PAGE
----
Mick McCarthy vented his frustrations during the week at the continued calls to somehow accommodate both Seamus Coleman and Matt Doherty in the same team.
In his second stint as Irish boss, the 60-year-old has been hard pressed by the media on the issue, especially given Doherty’s rousing form for Wolves this season.
Having experimented with the Dubliner as a right winger, McCarthy came to the conclusion that his role at present is as an understudy to captain Coleman.
It seems a running trend in Irish football that arguably one of the most inform or high profile players is missing in action, either through self-exile or tactical exclusion. We examine five of the most high profile cases in light of the Doherty/Coleman dilemma.
1) Roy Keane
A different kettle of fish to the other players on this list but still worth a mention. With no introduction needed, Keane was at the peak of his powers when things went pear-shaped in Saipan.
Just three years after captaining Manchester United to their historic treble, the then 31-year-old was coming off the back of a colossal effort in the 2002 qualifying campaign.
The famous bust-up with Mick McCarthy divided a nation and effectively resulted in Keane announcing his retirement in 2003. This meant he missed out on an assault on a very winnable Euro 2004 qualifying group in which the Irish lost out to a mediocre Switzerland side and Russia.
However, prior to the 2006 World Cup qualifying campaign, the former Irish skipper came out of retirement with Brian Kerr’s side ultimately coming up short after losing momentum at the latter stages of the campaign.
2) Stephen Ireland
Another Corkman and another regretful international career. Steve Staunton introduced the then Manchester City youngster into the fold during his ill-fated managerial stint.
Ireland was one of his country’s most talented young players and was catching the eye both in the Premier League and in the Euro 2008 qualifiers, nabbing 4 goals in just 6 international caps.
However, ‘granny-gate’ ensued, ending Ireland’s promising international career. After Staunton’s sacking, Ireland hit the form of his life for City, prompting calls for Giovanni Trapattoni to lure the gifted midfielder back into the fold.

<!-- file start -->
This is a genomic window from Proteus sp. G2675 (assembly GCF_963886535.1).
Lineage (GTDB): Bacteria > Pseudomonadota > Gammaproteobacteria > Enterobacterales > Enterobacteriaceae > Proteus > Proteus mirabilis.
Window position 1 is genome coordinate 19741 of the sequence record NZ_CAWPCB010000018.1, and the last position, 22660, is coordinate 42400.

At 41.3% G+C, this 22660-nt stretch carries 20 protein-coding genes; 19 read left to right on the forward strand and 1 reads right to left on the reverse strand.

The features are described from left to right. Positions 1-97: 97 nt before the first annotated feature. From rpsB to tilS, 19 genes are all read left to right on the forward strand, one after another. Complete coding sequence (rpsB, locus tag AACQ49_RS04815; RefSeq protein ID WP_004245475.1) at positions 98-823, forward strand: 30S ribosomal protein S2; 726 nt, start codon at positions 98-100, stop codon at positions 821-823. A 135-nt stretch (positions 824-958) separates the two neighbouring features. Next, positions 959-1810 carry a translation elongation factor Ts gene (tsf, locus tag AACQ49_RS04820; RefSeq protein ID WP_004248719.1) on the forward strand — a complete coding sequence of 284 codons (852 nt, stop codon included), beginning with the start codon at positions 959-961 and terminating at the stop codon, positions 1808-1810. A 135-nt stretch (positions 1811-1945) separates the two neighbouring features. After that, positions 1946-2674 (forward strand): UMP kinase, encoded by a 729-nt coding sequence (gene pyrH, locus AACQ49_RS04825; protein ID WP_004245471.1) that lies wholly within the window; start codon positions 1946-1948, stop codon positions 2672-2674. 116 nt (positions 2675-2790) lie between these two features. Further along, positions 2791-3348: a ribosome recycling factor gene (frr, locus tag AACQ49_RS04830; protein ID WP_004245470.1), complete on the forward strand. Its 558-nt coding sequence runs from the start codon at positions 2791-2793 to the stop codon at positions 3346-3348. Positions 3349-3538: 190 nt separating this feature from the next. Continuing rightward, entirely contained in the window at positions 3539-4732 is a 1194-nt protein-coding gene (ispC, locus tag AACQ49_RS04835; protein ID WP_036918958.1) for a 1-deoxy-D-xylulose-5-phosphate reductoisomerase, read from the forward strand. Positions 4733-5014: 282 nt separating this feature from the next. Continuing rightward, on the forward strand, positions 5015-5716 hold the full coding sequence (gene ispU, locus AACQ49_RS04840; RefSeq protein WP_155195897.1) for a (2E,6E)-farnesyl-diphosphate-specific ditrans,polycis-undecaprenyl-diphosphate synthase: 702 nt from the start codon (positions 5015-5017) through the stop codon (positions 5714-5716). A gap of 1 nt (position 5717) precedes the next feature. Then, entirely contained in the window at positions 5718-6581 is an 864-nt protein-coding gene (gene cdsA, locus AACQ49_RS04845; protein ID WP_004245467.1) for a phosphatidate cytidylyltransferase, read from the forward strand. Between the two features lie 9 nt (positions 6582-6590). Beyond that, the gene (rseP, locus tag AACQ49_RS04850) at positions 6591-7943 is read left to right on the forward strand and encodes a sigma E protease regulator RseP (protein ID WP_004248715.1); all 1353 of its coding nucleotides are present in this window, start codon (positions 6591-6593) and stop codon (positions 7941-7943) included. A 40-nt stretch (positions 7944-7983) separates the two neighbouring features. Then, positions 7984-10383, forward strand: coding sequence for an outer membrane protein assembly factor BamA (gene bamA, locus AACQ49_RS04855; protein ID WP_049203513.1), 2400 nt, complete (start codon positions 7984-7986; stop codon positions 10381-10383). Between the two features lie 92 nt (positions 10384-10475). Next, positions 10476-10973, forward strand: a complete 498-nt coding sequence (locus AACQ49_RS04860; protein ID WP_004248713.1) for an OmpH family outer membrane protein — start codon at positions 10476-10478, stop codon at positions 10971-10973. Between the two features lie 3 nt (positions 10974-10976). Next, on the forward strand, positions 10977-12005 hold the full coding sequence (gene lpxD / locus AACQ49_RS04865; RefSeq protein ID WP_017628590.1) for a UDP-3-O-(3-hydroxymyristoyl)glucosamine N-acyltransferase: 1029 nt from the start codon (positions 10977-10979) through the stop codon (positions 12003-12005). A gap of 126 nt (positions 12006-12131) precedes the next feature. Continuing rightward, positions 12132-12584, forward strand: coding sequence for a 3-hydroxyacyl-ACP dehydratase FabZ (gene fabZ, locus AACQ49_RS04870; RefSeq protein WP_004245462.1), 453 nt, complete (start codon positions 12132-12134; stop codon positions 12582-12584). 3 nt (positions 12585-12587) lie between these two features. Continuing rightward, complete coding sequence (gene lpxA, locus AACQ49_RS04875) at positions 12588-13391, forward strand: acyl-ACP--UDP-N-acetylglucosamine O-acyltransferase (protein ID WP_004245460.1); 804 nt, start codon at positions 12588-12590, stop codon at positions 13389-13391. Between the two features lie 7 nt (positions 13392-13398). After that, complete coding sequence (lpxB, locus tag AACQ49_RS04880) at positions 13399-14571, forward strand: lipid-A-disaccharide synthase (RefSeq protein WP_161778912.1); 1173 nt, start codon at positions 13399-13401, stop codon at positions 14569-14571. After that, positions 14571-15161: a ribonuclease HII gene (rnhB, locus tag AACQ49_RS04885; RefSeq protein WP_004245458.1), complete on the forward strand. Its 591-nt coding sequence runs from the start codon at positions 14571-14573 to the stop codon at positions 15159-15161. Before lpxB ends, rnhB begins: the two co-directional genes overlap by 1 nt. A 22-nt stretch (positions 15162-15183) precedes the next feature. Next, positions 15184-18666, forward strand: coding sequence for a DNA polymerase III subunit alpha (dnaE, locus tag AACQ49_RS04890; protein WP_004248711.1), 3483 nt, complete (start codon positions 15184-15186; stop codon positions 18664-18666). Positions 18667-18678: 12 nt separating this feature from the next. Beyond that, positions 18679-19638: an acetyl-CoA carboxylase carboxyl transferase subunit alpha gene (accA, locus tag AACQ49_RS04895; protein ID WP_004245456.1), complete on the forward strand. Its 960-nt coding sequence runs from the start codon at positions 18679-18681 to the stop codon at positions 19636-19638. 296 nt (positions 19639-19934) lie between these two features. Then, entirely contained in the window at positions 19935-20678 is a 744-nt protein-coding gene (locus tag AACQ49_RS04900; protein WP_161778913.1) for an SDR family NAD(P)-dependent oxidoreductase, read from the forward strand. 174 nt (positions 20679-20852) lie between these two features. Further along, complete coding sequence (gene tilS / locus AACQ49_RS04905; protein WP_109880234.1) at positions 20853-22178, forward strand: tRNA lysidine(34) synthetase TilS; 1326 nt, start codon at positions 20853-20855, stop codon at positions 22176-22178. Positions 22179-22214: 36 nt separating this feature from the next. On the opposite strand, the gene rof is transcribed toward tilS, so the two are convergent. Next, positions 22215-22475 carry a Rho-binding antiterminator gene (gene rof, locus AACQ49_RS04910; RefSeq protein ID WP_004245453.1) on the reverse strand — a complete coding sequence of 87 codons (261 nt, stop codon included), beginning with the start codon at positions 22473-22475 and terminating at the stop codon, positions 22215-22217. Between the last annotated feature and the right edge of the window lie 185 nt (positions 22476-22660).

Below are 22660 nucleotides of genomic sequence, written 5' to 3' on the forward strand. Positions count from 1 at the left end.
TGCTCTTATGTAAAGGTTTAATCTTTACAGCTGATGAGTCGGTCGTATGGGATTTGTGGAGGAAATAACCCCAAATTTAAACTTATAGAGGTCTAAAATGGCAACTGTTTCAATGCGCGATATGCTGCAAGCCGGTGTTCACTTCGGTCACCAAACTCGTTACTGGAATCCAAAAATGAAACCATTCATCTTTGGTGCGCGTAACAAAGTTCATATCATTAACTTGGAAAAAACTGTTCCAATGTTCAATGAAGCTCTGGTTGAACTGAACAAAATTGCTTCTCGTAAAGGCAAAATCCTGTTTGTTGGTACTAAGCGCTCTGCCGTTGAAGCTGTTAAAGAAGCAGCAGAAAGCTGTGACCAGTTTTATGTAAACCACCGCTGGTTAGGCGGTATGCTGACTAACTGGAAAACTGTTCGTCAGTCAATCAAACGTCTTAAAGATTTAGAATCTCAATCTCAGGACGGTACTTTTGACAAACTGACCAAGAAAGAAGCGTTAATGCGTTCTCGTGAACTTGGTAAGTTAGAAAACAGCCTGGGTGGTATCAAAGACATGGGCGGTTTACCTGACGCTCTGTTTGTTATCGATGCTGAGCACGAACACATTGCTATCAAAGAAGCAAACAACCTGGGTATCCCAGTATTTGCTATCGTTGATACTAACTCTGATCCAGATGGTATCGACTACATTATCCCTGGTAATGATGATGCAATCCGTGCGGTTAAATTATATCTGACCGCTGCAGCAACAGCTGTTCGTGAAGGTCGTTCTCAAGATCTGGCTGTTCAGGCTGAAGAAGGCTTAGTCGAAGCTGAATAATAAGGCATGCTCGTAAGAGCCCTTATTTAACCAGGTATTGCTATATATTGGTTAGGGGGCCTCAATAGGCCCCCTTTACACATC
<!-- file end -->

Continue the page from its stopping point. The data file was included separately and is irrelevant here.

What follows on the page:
However, after a disastrous meeting in which ‘Trap’ spent more time on his phone than speaking to Ireland, he opted out.
He seemingly declared himself available in 2013 when Martin O’Neill took charge but the ship had sailed at that point.
3) Andy Reid
Another player who should have been key during the Trapattoni regime. Andy Reid made a swift exit from Ireland duty having been involved in some guitar playing antics in Mainz in 2008.
The technically gifted midfielder had been overlooked in favour of Glenn Whelan with a more conservative approach deployed by Trap and following the sing-song, he was dropped from the squad altogether.
His exile was concurrent with some of the best form of Reid’s career at Sunderland. He even tried to prove Trap’s view of his playing style wrong by adopting a more defensive and pressing dynamic to his game, combined with his terrific ball retention and passing range, something Ireland always lacked under the Italian.
Reid made a comeback in 2013 in the first squad after Trapattoni’s sacking, playing a blinder in a dead rubber against Kazakhstan before injuries took their toll.
4) Wes Hoolahan
Given Wes Hoolahan’s consistency domestically, it is a mystery that his first cap came at 26 and his second came at 30.
Amazingly, the ex-Norwich man went on to earn 43 caps, netting 3 times for his country. However, in between this impressive total was a number of what ifs.
Like Andy Reid, Hoolahan suffered from Giovanni Trapattoni’s reluctance to play with a number ten although Hoolahan did start an international as a holding midfielder against the Faroe Islands in 2013.
The start of Martin O’Neill’s reign saw a more progressive approach which seemed to only last until Euro 2016. After that, the Derryman showed concerns over Hoolahan’s age despite the Dubliner playing week in week out at club level, staying very fit and out-performing some of his younger international teammates.
Ireland always looked a better team with ‘Wessi’ in the starting XI but a fear to let the shackles off from Ireland’s two previous managers will keep fans wondering if he could have added a more consistent attacking dynamic to the national team.
5) Matt Doherty
Unlike the aforementioned players, Matt Doherty has suffered from playing in the same position as one of the best Premier League right-backs of the past decade in Seamus Coleman.
The Ireland skipper has restricted Doherty to just one start since Mick McCarthy took over, much to the dismay of Ireland fans.
Having thrived as a wingback at expansive Wolves, the 27-year-old Dubliner struggled on the right-wing against Gibraltar, albeit in horrendous conditions.
Given the fact that Doherty was arguably one of the best defenders in the Premier League this season, it is disappointing that he cannot be accommodated, considering McCarthy managed to accommodate Gary Kelly and Steven Finnan in similar circumstances
With James McClean’s consistently poor performances, McCarthy may choose to start Doherty and move either Callum Robinson or Robbie Brady onto the left, however, after his comments earlier in the week, accommodating Doherty does not seem to be high on the agenda.